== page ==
Lyme-Old Lyme's school year kicked off today and there were a lot of new faces on the bus and a few in the classrooms, too.
Lyme-Old Lyme Middle School welcomed three new staff members: Bob Hibson, who is the library media specialist; choral director Laura Gladd, who is a graduate of Lyme-Old Lyme High School; and a new instructional assistant.
Lyme Consolidated School also welcomed an unexpectedly high number of new students this year.
"We have 189 students, 35 new kindergarten students and 30 new students outside of kindergarten," said Lyme Consolidated School Principal James Cavalieri. "We have two second grades this year. It's nice because it takes some of the pressure of size off Mile Creek and Center School and our building is pretty much full to capacity."
Old Lyme Center School accepted its final class of third graders today, as the school is gradually being transitioned into a pre-K school and will ultimately become the new home for central office. The transition will have no impact on students, said principal Ellen Tyler, although she said she would miss having the third-graders around next year.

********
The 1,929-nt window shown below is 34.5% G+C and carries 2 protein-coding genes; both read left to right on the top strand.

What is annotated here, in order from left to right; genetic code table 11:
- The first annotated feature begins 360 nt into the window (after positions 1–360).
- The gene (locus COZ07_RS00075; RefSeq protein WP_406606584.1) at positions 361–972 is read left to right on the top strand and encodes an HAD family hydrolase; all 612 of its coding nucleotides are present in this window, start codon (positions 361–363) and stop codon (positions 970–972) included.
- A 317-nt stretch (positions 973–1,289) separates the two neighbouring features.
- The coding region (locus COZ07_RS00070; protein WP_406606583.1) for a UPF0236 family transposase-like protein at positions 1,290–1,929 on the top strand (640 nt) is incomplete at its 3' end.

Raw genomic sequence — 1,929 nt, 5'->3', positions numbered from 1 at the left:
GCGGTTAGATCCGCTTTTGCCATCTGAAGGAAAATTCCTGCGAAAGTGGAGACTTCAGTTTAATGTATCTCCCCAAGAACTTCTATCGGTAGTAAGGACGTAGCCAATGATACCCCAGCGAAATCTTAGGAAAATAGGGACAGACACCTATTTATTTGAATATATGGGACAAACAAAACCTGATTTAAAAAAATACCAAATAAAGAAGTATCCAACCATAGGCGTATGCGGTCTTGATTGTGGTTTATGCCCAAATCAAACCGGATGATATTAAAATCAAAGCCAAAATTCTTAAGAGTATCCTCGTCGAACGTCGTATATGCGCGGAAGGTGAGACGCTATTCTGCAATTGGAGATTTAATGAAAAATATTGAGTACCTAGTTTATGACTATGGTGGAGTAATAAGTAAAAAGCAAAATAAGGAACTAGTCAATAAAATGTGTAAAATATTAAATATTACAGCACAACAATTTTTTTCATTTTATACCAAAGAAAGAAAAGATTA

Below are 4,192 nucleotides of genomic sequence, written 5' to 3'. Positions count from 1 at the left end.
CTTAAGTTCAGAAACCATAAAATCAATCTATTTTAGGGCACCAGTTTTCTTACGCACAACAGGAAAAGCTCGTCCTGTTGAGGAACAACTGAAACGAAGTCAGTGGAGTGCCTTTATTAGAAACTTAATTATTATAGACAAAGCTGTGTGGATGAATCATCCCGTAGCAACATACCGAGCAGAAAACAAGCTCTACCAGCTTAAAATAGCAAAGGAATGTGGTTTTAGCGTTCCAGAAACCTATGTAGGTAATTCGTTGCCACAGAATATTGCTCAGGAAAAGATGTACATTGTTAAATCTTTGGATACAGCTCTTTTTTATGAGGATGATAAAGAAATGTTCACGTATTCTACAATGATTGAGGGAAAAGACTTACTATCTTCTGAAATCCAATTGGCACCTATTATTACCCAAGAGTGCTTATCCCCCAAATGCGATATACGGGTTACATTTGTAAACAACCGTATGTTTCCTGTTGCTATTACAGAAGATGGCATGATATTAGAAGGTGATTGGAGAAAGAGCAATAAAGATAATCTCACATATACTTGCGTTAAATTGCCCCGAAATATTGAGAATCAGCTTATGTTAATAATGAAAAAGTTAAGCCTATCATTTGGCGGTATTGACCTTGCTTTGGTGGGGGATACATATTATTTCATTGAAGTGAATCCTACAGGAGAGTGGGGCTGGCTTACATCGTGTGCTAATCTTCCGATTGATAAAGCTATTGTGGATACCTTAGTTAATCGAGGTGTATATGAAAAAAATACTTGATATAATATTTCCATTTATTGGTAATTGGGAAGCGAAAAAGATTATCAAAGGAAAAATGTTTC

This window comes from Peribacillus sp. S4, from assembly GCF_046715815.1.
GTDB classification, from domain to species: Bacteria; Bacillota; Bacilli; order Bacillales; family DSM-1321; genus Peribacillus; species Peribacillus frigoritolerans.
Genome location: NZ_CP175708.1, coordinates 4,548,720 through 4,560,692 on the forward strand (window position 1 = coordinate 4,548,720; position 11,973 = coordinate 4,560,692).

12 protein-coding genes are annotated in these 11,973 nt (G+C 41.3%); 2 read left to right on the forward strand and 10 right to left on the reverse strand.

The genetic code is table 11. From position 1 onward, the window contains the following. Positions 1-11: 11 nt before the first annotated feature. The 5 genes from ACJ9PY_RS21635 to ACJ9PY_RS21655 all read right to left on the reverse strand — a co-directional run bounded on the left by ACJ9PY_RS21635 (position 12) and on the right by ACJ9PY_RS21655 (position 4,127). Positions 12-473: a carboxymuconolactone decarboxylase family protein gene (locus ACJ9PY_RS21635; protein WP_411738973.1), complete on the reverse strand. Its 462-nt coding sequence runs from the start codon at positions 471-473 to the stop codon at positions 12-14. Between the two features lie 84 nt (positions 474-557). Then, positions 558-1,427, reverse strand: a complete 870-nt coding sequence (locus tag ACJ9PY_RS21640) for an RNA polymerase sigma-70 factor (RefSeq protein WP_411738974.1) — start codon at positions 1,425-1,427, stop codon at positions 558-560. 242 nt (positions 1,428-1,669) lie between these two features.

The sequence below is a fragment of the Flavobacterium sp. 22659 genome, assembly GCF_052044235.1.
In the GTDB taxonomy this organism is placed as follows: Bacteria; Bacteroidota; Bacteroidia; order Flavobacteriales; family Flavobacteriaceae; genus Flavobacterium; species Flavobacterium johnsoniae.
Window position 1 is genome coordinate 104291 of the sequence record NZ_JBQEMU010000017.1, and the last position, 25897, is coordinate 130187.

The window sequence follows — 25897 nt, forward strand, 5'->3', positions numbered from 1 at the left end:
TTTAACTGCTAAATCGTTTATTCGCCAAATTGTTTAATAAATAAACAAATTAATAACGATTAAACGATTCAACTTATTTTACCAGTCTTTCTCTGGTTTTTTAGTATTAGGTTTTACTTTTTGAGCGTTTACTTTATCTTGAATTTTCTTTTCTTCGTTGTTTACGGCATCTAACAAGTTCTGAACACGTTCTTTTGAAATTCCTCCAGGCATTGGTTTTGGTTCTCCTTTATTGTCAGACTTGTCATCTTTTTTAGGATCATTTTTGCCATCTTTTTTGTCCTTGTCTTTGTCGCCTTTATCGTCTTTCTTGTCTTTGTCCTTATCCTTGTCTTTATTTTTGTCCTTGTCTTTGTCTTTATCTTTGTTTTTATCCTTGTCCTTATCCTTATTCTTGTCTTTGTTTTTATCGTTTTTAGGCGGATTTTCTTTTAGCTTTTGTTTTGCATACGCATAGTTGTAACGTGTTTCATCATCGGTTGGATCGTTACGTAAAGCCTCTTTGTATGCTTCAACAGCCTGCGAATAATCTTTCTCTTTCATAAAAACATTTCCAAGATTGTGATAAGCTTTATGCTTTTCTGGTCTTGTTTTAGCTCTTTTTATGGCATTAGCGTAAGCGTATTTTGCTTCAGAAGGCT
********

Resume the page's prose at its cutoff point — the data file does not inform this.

"Change is coming but not for the kids," said Tyler, who described the first day back this year as "smooth sailing."
Districtwide, all the schools are adopting the Common Core State Standards for Language Arts and Math. Tyler and Cavalieri are both pretty excited about the math program, which they say incorporates a variety of teaching techniques and will give children a better understanding of how math is used in the real world.
The Core standards are driving curriculum changes in every subject in Middle School, said Principal Christopher Pomroy. At the Middle School and High School level, schools are also developing student success plans which are designed to give students more individualized attention in core subjects.
Teachers got a few new back to school items to play with this year. Each teacher now has a laptop. Pomroy said the changing job requirements for teachers today has really made portable computers a necessity. There are also new smart boards in many of the classrooms across the school district too.
The biggest new development, of course, is the ongoing construction of a new Lyme-Old Lyme High School and that's progressing nicely. The construction project is 80 percent completed at this point and is on track to be finished by the end of the school year.
"We're in a great place with the construction," said School District Superintendent Ian Neviaser. "Our programs were not impacted by the construction. Everything was ready to go for the start of the school year. Everything is up and runnning."